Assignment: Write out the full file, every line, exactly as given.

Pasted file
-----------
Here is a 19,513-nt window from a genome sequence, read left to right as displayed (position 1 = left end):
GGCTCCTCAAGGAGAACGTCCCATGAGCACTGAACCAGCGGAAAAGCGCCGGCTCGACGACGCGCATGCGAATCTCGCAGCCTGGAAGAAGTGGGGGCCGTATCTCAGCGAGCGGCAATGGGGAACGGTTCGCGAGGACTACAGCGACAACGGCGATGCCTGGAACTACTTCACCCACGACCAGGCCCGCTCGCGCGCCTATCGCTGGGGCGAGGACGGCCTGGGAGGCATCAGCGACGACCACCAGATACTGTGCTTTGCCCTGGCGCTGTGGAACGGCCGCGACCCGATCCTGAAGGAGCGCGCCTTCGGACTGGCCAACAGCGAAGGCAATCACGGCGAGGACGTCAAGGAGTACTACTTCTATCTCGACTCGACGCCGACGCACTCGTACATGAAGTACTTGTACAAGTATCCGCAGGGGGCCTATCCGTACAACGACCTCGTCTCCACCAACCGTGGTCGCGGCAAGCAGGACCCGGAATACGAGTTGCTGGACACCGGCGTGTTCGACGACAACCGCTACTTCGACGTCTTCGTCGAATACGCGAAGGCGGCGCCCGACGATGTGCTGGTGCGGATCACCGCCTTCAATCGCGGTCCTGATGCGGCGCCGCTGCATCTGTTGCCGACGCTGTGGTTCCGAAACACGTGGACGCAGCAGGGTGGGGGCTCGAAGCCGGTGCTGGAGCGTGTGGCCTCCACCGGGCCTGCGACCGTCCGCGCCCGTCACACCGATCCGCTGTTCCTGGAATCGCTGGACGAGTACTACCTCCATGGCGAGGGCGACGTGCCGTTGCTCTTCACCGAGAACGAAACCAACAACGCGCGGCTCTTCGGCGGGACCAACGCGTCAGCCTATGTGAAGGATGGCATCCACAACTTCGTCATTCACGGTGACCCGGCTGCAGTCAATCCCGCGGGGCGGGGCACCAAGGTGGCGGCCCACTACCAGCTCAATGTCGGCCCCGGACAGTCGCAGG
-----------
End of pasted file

Here is a 19,513-nt window from a genome sequence, read left to right as displayed (position 1 = left end):
GGCTCCTCAAGGAGAACGTCCCATGAGCACTGAACCAGCGGAAAAGCGCCGGCTCGACGACGCGCATGCGAATCTCGCAGCCTGGAAGAAGTGGGGGCCGTATCTCAGCGAGCGGCAATGGGGAACGGTTCGCGAGGACTACAGCGACAACGGCGATGCCTGGAACTACTTCACCCACGACCAGGCCCGCTCGCGCGCCTATCGCTGGGGCGAGGACGGCCTGGGAGGCATCAGCGACGACCACCAGATACTGTGCTTTGCCCTGGCGCTGTGGAACGGCCGCGACCCGATCCTGAAGGAGCGCGCCTTCGGACTGGCCAACAGCGAAGGCAATCACGGCGAGGACGTCAAGGAGTACTACTTCTATCTCGACTCGACGCCGACGCACTCGTACATGAAGTACTTGTACAAGTATCCGCAGGGGGCCTATCCGTACAACGACCTCGTCTCCACCAACCGTGGTCGCGGCAAGCAGGACCCGGAATACGAGTTGCTGGACACCGGCGTGTTCGACGACAACCGCTACTTCGACGTCTTCGTCGAATACGCGAAGGCGGCGCCCGACGATGTGCTGGTGCGGATCACCGCCTTCAATCGCGGTCCTGATGCGGCGCCGCTGCATCTGTTGCCGACGCTGTGGTTCCGAAACACGTGGACGCAGCAGGGTGGGGGCTCGAAGCCGGTGCTGGAGCGTGTGGCCTCCACCGGGCCTGCGACCGTCCGCGCCCGTCACACCGATCCGCTGTTCCTGGAATCGCTGGACGAGTACTACCTCCATGGCGAGGGCGACGTGCCGTTGCTCTTCACCGAGAACGAAACCAACAACGCGCGGCTCTTCGGCGGGACCAACGCGTCAGCCTATGTGAAGGATGGCATCCACAACTTCGTCATTCACGGTGACCCGGCTGCAGTCAATCCCGCGGGGCGGGGCACCAAGGTGGCGGCCCACTACCAGCTCAATGTCGGCCCCGGACAGTCGCAGG